- Determining those PPCPs that are most likely to be a problem and prioritizing substances to monitor (indicator compounds or mechanistic comparison;
- Determining which populations in an ecosystem most likely to be sensitive or vulnerable (e.g. mussels, bivalves, frogs, insects);
- Characterizing environmentally relevant exposure to chemicals;
- Evaluating potential effects at environmentally relevant concentrations and examining seasonal/reproductive cycle sensitivity of different species;
- Laboratory and field studies on chronic effects and Acute to Chronic Ratio (ACR) need to be considered;
- Effects studies need to include terrestrial ecosystems;
- Use of a top-down (directed by research consensus) rather than a bottom-up (directed by individuals) approach to drive additional research; and
- Ensuring that analytical methods are available for use on the selected priority substances.
Government and academic researchers, regulators, and funding bodies would need to be involved in decisions on research directions.
Focusing on the worst case scenarios, in terms of both ecosystem vulnerability and PPCPs potency, involves looking at chronic effects rather than acute effects; conducting field environmental effects monitoring in areas where the most serious problems have been observed to occur or would most likely occur; and accounting for complicating factors such as seasonality and reproductive status. This approach would encourage multi-faceted studies in the selected areas (e.g. watersheds), which could then serve as model ecosystems for prediction of effects in other areas.
The priority action for this “worst-case” or model approach include:
- Identification of high-risk Canadian sites/ecosystems through the use of a monitoring network;
- Development of field sites useable by a diverse group of researchers, that are monitored and that demonstrate a gradient of environmental degradation;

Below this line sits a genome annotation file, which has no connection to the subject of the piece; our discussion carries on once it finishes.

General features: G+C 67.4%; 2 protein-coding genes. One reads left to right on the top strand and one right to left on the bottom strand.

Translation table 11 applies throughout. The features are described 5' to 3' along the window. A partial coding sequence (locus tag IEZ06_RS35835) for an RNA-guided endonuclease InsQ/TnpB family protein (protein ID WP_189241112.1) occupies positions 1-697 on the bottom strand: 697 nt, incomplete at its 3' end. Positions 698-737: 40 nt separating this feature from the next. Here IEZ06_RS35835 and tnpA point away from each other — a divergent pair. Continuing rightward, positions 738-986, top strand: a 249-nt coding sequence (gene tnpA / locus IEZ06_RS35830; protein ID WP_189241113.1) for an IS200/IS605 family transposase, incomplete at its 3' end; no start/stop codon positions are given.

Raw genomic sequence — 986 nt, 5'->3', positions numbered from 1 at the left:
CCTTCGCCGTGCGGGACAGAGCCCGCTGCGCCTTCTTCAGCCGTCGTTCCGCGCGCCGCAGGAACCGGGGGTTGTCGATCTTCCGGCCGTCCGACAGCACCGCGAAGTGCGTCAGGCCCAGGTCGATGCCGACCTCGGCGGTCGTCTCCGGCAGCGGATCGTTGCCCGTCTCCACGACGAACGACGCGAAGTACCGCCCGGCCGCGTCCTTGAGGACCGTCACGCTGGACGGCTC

- Design of focused studies with multiple partners on the identified high-risk sites;
- Identification of those PPCPs with higher potency or persistence;
- Predictive models for fate and effects;
- Adequate long-term funding in order to design and operate a comprehensive research program.
This approach to PPCP effects research would need the involvement of government and university researchers, municipalities, and perhaps PPCP industries.
Enhancing communications regarding the issue of PPCPs in the Canadian environment includes:
- Communicating to the public the environmental effects and what it means for them;
- Improving the transfer of information among researchers and stakeholder organizations, and to decision-makers, to stay current on research activities and policy issues;
- Developing interactions between the scientists responsible for monitoring and assessment, and those with the opportunity to do research on biomarkers, bioindicators, and mechanisms;
- Improving communications across borders both within Canada and internationally; and
- Improving the dissemination of information, especially “Grey” literature, such as regulatory and unpublished information.
The priority action for enhancing communication would be the establishment of a coordinating network to monitor and disseminate PPCP research information. This could be done through one of the existing National Centres for Excellence, e.g. the Canadian Water Network. The federal government’s Domestic Substances List could be used as a starting point for cataloguing information.
Additional Concerns: Effects Research
In addition to the four priorities discussed above, workshop participants identified other concerns and needs in the area of effects research:
- Pharmaceutically active compounds and personal care products should be evaluated as independent groups of compounds due to their different chemical characteristics and use patterns. Pharmaceuticals are designed to have a biochemical effect on the target organism, and tend to be more water-soluble. Personal care products are designed for external use and tend to be more lipid-soluble. Restrictions on the use of problematic ingredients in personal care products are also easier to justify than restrictions on the use of pharmaceuticals.
- UV filters must be better analyzed for hormonal effects on fish and other aquatic organisms.
- Assessment of the potential for PPCPs to affect human health. PhRMA and the Dutch government have both issued statements that the presence of PPCPs in the environment does not pose a human health risk. PhRMA is working with the USEPA to issue a similar statement.